Tapping the table with your glass before taking a shot is like drunkenly arguing about politics — you can participate even if you don’t really understand what’s going on. Unlike booze-fueled debates, however, touching the bar with a shot glass unites all involved.

Here’s how the tradition works. You heroically purchase a round of shots for yourself, the bartender, and anyone else who inspires your noble generosity. Everyone raises a glass and clinks, saying “Cheers!” or “¡Salud!” or some variation thereof. Then you lightly touch your glass to the bar or tabletop, making a satisfying “thunk” sound before swigging.

Many drinkers believe this demonstrates respect for the establishment and those who work there. Tapping the bar is a way to celebrate the often-unseen folks who made the moment possible, such as barbacks, kitchen porters, delivery truck drivers, locksmiths, and so on.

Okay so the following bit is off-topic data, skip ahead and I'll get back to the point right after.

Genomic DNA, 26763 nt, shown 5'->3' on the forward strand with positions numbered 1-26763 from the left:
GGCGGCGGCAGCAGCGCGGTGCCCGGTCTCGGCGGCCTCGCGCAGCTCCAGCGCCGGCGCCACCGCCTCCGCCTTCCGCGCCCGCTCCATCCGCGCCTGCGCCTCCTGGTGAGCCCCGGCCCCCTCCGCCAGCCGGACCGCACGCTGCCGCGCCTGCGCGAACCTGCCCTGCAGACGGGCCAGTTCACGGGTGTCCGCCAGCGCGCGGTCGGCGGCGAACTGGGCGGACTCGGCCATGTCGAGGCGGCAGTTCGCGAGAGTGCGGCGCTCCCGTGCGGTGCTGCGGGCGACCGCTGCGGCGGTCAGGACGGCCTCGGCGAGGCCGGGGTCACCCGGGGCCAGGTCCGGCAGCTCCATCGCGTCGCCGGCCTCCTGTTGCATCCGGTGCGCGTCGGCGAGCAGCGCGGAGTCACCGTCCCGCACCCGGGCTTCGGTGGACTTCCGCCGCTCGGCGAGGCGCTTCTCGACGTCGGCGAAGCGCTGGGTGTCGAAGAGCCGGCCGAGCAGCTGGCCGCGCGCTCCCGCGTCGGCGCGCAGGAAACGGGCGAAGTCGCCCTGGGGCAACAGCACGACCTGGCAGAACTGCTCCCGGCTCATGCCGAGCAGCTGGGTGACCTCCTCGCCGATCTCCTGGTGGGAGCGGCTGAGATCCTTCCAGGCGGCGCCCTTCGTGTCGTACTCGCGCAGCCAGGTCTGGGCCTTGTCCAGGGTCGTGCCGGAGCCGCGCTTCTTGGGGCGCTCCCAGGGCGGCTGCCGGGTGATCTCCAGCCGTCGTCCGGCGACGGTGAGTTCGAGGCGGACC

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“Clinking glasses is toasting one another. Touching the countertop is toasting the house,” Sother Teague, beverage director of NYC’s Amor y Amargo, writes in a message.

Others think it’s a carpet-friendly version of “pouring one out” for the dearly departed. “In some bars it’s a nod to people who aren’t with you,” David Blend writes in Thrillist.

Either way it’s considerably more polite than shouting your feelings about healthcare or the electoral process into the ether. Besides, isn’t that what Twitter is for?